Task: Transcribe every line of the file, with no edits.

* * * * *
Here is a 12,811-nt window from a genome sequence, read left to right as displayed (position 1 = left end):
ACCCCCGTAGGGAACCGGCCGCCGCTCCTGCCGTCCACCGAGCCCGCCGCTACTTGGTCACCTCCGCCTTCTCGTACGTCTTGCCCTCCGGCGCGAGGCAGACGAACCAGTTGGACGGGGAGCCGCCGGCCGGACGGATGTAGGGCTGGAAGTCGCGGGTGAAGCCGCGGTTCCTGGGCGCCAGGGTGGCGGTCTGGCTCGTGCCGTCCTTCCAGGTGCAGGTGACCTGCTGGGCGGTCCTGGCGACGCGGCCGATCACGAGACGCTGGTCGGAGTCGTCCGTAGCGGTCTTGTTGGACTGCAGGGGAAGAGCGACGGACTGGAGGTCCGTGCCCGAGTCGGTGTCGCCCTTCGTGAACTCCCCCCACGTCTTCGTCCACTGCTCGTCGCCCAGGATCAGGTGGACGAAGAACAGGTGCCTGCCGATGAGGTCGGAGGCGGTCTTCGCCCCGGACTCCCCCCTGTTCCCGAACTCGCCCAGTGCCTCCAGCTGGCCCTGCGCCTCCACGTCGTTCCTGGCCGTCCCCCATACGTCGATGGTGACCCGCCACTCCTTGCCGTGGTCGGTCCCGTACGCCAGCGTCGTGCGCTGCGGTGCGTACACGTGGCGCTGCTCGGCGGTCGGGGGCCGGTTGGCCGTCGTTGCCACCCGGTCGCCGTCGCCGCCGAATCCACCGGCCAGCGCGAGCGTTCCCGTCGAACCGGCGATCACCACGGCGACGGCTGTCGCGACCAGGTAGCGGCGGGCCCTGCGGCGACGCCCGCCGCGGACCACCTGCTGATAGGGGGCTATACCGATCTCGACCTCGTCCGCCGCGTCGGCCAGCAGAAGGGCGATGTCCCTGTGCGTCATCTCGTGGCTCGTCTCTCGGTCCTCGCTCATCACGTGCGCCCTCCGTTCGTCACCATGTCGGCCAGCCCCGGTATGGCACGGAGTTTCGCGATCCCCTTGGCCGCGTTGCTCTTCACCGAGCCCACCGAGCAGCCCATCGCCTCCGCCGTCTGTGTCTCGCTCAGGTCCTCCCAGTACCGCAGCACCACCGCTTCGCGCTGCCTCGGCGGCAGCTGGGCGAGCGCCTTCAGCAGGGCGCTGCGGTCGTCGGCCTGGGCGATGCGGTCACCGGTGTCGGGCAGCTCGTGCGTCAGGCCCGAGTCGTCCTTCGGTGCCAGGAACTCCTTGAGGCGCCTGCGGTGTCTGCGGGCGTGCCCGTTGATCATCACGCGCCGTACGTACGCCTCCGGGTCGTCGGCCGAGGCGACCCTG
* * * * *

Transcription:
Here is a 12,811-nt window from a genome sequence, read left to right as displayed (position 1 = left end):
ACCCCCGTAGGGAACCGGCCGCCGCTCCTGCCGTCCACCGAGCCCGCCGCTACTTGGTCACCTCCGCCTTCTCGTACGTCTTGCCCTCCGGCGCGAGGCAGACGAACCAGTTGGACGGGGAGCCGCCGGCCGGACGGATGTAGGGCTGGAAGTCGCGGGTGAAGCCGCGGTTCCTGGGCGCCAGGGTGGCGGTCTGGCTCGTGCCGTCCTTCCAGGTGCAGGTGACCTGCTGGGCGGTCCTGGCGACGCGGCCGATCACGAGACGCTGGTCGGAGTCGTCCGTAGCGGTCTTGTTGGACTGCAGGGGAAGAGCGACGGACTGGAGGTCCGTGCCCGAGTCGGTGTCGCCCTTCGTGAACTCCCCCCACGTCTTCGTCCACTGCTCGTCGCCCAGGATCAGGTGGACGAAGAACAGGTGCCTGCCGATGAGGTCGGAGGCGGTCTTCGCCCCGGACTCCCCCCTGTTCCCGAACTCGCCCAGTGCCTCCAGCTGGCCCTGCGCCTCCACGTCGTTCCTGGCCGTCCCCCATACGTCGATGGTGACCCGCCACTCCTTGCCGTGGTCGGTCCCGTACGCCAGCGTCGTGCGCTGCGGTGCGTACACGTGGCGCTGCTCGGCGGTCGGGGGCCGGTTGGCCGTCGTTGCCACCCGGTCGCCGTCGCCGCCGAATCCACCGGCCAGCGCGAGCGTTCCCGTCGAACCGGCGATCACCACGGCGACGGCTGTCGCGACCAGGTAGCGGCGGGCCCTGCGGCGACGCCCGCCGCGGACCACCTGCTGATAGGGGGCTATACCGATCTCGACCTCGTCCGCCGCGTCGGCCAGCAGAAGGGCGATGTCCCTGTGCGTCATCTCGTGGCTCGTCTCTCGGTCCTCGCTCATCACGTGCGCCCTCCGTTCGTCACCATGTCGGCCAGCCCCGGTATGGCACGGAGTTTCGCGATCCCCTTGGCCGCGTTGCTCTTCACCGAGCCCACCGAGCAGCCCATCGCCTCCGCCGTCTGTGTCTCGCTCAGGTCCTCCCAGTACCGCAGCACCACCGCTTCGCGCTGCCTCGGCGGCAGCTGGGCGAGCGCCTTCAGCAGGGCGCTGCGGTCGTCGGCCTGGGCGATGCGGTCACCGGTGTCGGGCAGCTCGTGCGTCAGGCCCGAGTCGTCCTTCGGTGCCAGGAACTCCTTGAGGCGCCTGCGGTGTCTGCGGGCGTGCCCGTTGATCATCACGCGCCGTACGTACGCCTCCGGGTCGTCGGCCGAGGCGACCCTG